For Native Americans of this area the Indian Paintbrush was an abundant source of Vitamin A. It blooms early in the spring in various species, colors and sizes along the foothills and valley floor within the Wind River country. As the snows recede in the mountains, the beautiful colors of the Indian Paintbrush can be found at high elevations. A unique characteristic of this plant is that the color is not a flower, but actually the bracts and upper leaves of the plant. It is the State Flower of Wyoming.
This short colorful flower, called “heavens own blue” by poet William Bryant, is found high in the mountains. It blooms during the short time between spring thaws and early winter snows. The Indians found that the leaves were helpful when used for anti-inflammatory purposes and a tea made from the leaves could be used to treat arthritis. By observing the grizzly bear in early spring, Native Americans learned that the roots of Green Gentian were a way to clean their system before starting a diet of fresh wild plants.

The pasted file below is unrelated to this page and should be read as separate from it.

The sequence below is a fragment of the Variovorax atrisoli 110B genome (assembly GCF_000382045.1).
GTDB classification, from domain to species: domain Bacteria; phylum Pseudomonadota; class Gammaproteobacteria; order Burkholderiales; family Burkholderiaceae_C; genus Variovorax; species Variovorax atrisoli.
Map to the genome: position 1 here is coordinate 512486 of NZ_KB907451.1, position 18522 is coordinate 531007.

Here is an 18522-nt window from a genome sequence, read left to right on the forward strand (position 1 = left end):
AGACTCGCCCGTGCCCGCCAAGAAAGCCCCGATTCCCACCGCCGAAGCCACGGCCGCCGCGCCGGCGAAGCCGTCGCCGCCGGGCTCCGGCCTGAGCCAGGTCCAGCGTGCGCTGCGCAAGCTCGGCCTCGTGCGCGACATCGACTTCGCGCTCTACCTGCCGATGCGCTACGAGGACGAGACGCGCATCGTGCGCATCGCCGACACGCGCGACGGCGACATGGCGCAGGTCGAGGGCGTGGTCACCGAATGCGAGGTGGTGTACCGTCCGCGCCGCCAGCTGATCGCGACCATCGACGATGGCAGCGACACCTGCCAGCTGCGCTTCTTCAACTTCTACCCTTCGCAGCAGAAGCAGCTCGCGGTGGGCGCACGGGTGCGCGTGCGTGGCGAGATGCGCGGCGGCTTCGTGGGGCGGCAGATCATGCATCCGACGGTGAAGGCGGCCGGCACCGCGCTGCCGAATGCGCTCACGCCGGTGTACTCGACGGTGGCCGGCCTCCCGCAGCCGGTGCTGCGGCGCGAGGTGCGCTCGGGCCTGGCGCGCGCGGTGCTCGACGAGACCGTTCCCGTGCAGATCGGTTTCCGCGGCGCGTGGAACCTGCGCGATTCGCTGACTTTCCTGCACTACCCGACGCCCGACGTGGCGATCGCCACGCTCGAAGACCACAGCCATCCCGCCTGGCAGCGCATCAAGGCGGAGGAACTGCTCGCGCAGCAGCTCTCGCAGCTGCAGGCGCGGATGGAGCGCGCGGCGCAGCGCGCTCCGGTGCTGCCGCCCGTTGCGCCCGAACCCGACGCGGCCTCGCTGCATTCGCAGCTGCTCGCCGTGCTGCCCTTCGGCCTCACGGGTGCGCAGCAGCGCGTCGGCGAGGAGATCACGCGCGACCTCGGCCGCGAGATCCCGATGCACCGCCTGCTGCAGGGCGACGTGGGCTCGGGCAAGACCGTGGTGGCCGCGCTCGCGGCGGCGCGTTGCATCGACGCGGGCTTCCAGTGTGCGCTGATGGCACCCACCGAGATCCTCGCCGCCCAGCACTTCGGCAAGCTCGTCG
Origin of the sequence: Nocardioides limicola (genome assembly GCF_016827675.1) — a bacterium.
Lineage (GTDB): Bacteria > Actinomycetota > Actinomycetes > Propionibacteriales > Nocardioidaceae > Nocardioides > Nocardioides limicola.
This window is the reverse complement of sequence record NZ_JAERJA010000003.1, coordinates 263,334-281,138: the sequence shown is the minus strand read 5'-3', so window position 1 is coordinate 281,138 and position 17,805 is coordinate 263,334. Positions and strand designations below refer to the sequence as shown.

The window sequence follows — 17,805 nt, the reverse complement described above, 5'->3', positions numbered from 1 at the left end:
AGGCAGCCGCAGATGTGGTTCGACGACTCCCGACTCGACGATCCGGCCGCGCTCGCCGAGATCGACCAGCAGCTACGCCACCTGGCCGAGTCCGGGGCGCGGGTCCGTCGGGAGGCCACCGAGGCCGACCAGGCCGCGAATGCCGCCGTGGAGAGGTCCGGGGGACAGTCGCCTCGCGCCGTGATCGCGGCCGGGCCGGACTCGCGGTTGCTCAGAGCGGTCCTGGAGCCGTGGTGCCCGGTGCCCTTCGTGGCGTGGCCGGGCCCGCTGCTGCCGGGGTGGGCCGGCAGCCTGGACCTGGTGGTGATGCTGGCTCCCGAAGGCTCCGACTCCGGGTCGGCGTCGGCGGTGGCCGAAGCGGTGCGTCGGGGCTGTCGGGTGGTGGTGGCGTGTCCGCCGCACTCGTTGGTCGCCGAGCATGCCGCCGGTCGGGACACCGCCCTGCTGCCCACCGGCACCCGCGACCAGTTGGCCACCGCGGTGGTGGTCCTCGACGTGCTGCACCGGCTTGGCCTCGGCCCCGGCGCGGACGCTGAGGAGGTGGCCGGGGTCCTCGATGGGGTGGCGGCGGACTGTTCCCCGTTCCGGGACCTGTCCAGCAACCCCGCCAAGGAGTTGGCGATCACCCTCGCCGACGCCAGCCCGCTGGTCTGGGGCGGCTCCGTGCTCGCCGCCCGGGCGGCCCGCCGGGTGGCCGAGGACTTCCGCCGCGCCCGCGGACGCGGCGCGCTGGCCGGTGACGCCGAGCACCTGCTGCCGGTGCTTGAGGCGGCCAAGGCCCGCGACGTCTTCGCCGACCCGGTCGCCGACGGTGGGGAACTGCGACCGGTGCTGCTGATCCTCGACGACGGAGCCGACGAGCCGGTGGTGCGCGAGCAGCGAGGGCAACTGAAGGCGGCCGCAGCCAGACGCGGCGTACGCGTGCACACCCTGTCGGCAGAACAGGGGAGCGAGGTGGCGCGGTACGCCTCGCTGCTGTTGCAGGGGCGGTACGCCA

The name of this useful plant is twofold: the interesting feature is that it blooms from the lower stock upwards resembling a flame; it is one of the first and most prolific to appear after the ground has been disturbed following a forest fire. In the fall, each seed is tufted with long silky hairs that are easily carried by the wind. The Indians used the young leaves as greens or cooked them like spinach. They also prepared the young shoots like asparagus. Mature leaves were used for tea and the pith from the stem used in soups. This plant is a favorite of the grizzly bear and is also eaten by deer and elk.
The blossoms sprout in early spring and flourish into mid-summer when bear cubs are first exploring their new world. The young stems and leafstalks resemble cooked celery when boiled. Indians used the upper stems as rubbing sticks to clean their teeth, utilizing the loose chlorophyll it contains. They discovered that the root, once dried, loses much of its acridity and used it to make a tea that was a remedy for nausea, indigestion or heartburn. The seed tincture was used as an analgesic for a sore tooth. The powdered roots and seeds were used as a poultice for sore muscles and joints. Great care was always used in the identification of this plant because species of the parsnip family are deadly poisonous. The plant is eaten by elk and bears feed on the succulent stems.